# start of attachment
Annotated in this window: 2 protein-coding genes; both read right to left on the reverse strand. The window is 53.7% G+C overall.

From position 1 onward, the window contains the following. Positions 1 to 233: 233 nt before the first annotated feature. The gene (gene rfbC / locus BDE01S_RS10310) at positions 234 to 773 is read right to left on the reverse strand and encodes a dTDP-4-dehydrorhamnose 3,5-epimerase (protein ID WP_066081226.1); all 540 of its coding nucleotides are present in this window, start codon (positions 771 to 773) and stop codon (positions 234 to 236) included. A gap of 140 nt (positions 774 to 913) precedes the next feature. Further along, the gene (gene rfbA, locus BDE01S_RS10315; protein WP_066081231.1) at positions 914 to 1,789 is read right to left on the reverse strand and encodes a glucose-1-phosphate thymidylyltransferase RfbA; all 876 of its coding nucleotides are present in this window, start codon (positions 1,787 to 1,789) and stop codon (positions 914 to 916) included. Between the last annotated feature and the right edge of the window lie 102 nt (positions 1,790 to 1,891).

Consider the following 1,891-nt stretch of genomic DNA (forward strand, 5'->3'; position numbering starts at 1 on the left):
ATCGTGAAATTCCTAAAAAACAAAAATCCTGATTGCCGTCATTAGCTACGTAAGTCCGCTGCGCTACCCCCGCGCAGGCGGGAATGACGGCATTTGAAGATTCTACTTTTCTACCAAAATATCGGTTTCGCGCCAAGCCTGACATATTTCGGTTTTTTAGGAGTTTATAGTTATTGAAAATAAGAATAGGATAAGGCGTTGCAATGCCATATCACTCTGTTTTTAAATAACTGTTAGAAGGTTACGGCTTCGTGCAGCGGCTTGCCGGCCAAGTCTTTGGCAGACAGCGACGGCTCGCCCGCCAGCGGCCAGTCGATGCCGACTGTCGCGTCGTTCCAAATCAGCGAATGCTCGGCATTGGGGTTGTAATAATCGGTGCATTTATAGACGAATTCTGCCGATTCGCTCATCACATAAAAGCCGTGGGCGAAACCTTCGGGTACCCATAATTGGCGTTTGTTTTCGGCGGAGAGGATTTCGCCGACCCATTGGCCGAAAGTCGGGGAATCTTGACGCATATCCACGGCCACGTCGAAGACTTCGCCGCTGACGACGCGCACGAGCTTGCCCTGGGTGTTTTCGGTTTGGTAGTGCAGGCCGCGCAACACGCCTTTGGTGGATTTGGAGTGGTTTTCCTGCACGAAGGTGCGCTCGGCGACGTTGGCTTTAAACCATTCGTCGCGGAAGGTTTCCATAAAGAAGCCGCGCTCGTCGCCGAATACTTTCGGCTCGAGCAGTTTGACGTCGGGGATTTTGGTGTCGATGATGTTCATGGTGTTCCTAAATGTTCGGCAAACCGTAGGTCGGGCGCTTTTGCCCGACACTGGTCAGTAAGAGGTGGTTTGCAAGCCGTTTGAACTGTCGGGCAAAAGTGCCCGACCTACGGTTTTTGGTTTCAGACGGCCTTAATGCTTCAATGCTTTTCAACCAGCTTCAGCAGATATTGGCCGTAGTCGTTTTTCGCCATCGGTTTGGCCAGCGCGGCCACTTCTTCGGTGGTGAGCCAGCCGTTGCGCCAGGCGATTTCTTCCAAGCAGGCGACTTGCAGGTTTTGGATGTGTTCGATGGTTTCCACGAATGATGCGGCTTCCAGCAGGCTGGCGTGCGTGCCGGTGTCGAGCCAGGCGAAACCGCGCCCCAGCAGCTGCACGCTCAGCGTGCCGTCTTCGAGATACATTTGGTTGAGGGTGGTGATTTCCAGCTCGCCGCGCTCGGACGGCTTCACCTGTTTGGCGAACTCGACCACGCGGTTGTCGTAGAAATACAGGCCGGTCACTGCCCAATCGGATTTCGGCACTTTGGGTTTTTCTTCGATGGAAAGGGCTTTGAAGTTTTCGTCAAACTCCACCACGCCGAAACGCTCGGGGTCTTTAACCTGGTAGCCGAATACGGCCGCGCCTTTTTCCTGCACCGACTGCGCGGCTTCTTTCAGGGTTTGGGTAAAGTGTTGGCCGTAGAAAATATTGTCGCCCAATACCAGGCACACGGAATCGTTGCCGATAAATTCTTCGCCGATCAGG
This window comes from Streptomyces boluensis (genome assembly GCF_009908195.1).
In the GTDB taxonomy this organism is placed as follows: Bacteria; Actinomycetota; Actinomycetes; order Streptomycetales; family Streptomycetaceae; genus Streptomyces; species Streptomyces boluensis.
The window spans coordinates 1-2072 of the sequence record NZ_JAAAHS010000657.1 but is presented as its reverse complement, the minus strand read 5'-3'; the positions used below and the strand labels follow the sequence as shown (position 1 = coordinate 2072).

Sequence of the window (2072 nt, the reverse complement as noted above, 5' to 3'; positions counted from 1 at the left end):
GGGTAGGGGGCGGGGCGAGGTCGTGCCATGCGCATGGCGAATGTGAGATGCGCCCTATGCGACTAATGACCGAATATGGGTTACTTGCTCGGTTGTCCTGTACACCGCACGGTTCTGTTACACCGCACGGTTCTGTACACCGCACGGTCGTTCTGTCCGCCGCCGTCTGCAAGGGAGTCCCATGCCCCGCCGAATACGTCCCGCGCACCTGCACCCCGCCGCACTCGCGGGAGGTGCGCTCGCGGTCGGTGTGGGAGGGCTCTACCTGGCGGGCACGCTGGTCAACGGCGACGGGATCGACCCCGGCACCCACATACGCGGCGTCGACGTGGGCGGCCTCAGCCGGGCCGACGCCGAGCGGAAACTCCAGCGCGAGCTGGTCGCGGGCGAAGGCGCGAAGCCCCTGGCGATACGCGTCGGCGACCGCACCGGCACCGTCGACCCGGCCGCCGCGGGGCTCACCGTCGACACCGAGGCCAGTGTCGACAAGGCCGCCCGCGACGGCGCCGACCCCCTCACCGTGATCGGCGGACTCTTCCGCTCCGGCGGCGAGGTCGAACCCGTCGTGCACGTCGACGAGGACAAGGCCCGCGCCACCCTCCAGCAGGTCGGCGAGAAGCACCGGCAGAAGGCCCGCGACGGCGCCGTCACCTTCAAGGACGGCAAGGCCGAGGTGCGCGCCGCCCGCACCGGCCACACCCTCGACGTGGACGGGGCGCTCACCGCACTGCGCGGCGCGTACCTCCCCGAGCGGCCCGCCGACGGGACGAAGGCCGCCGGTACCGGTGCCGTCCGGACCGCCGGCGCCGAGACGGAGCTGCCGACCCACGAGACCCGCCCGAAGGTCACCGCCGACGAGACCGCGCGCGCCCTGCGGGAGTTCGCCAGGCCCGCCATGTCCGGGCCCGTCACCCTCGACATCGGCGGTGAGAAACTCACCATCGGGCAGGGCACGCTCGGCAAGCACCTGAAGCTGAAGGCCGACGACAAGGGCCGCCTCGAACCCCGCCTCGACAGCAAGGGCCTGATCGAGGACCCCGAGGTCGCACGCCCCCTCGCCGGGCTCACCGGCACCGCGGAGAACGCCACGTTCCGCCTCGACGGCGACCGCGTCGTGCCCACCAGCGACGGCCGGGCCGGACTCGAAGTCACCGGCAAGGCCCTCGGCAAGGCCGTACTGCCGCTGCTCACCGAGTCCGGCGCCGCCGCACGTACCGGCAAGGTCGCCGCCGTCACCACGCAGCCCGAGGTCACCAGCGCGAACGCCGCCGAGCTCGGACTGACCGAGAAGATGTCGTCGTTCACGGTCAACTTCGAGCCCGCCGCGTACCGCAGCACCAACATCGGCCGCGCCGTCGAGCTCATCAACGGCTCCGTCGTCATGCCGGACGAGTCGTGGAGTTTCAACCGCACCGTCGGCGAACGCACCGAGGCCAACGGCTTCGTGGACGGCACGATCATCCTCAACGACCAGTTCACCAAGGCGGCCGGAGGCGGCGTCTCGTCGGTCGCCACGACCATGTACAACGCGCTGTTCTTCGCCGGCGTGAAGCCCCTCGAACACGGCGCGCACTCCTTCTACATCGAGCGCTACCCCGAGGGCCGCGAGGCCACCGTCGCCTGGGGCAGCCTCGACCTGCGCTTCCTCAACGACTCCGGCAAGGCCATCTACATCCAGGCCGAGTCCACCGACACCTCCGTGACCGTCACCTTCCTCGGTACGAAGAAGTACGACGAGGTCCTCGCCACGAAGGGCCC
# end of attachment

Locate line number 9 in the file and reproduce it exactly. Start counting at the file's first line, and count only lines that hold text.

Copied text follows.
GGGTAGGGGGCGGGGCGAGGTCGTGCCATGCGCATGGCGAATGTGAGATGCGCCCTATGCGACTAATGACCGAATATGGGTTACTTGCTCGGTTGTCCTGTACACCGCACGGTTCTGTTACACCGCACGGTTCTGTACACCGCACGGTCGTTCTGTCCGCCGCCGTCTGCAAGGGAGTCCCATGCCCCGCCGAATACGTCCCGCGCACCTGCACCCCGCCGCACTCGCGGGAGGTGCGCTCGCGGTCGGTGTGGGAGGGCTCTACCTGGCGGGCACGCTGGTCAACGGCGACGGGATCGACCCCGGCACCCACATACGCGGCGTCGACGTGGGCGGCCTCAGCCGGGCCGACGCCGAGCGGAAACTCCAGCGCGAGCTGGTCGCGGGCGAAGGCGCGAAGCCCCTGGCGATACGCGTCGGCGACCGCACCGGCACCGTCGACCCGGCCGCCGCGGGGCTCACCGTCGACACCGAGGCCAGTGTCGACAAGGCCGCCCGCGACGGCGCCGACCCCCTCACCGTGATCGGCGGACTCTTCCGCTCCGGCGGCGAGGTCGAACCCGTCGTGCACGTCGACGAGGACAAGGCCCGCGCCACCCTCCAGCAGGTCGGCGAGAAGCACCGGCAGAAGGCCCGCGACGGCGCCGTCACCTTCAAGGACGGCAAGGCCGAGGTGCGCGCCGCCCGCACCGGCCACACCCTCGACGTGGACGGGGCGCTCACCGCACTGCGCGGCGCGTACCTCCCCGAGCGGCCCGCCGACGGGACGAAGGCCGCCGGTACCGGTGCCGTCCGGACCGCCGGCGCCGAGACGGAGCTGCCGACCCACGAGACCCGCCCGAAGGTCACCGCCGACGAGACCGCGCGCGCCCTGCGGGAGTTCGCCAGGCCCGCCATGTCCGGGCCCGTCACCCTCGACATCGGCGGTGAGAAACTCACCATCGGGCAGGGCACGCTCGGCAAGCACCTGAAGCTGAAGGCCGACGACAAGGGCCGCCTCGAACCCCGCCTCGACAGCAAGGGCCTGATCGAGGACCCCGAGGTCGCACGCCCCCTCGCCGGGCTCACCGGCACCGCGGAGAACGCCACGTTCCGCCTCGACGGCGACCGCGTCGTGCCCACCAGCGACGGCCGGGCCGGACTCGAAGTCACCGGCAAGGCCCTCGGCAAGGCCGTACTGCCGCTGCTCACCGAGTCCGGCGCCGCCGCACGTACCGGCAAGGTCGCCGCCGTCACCACGCAGCCCGAGGTCACCAGCGCGAACGCCGCCGAGCTCGGACTGACCGAGAAGATGTCGTCGTTCACGGTCAACTTCGAGCCCGCCGCGTACCGCAGCACCAACATCGGCCGCGCCGTCGAGCTCATCAACGGCTCCGTCGTCATGCCGGACGAGTCGTGGAGTTTCAACCGCACCGTCGGCGAACGCACCGAGGCCAACGGCTTCGTGGACGGCACGATCATCCTCAACGACCAGTTCACCAAGGCGGCCGGAGGCGGCGTCTCGTCGGTCGCCACGACCATGTACAACGCGCTGTTCTTCGCCGGCGTGAAGCCCCTCGAACACGGCGCGCACTCCTTCTACATCGAGCGCTACCCCGAGGGCCGCGAGGCCACCGTCGCCTGGGGCAGCCTCGACCTGCGCTTCCTCAACGACTCCGGCAAGGCCATCTACATCCAGGCCGAGTCCACCGACACCTCCGTGACCGTCACCTTCCTCGGTACGAAGAAGTACGACGAGGTCCTCGCCACGAAGGGCCC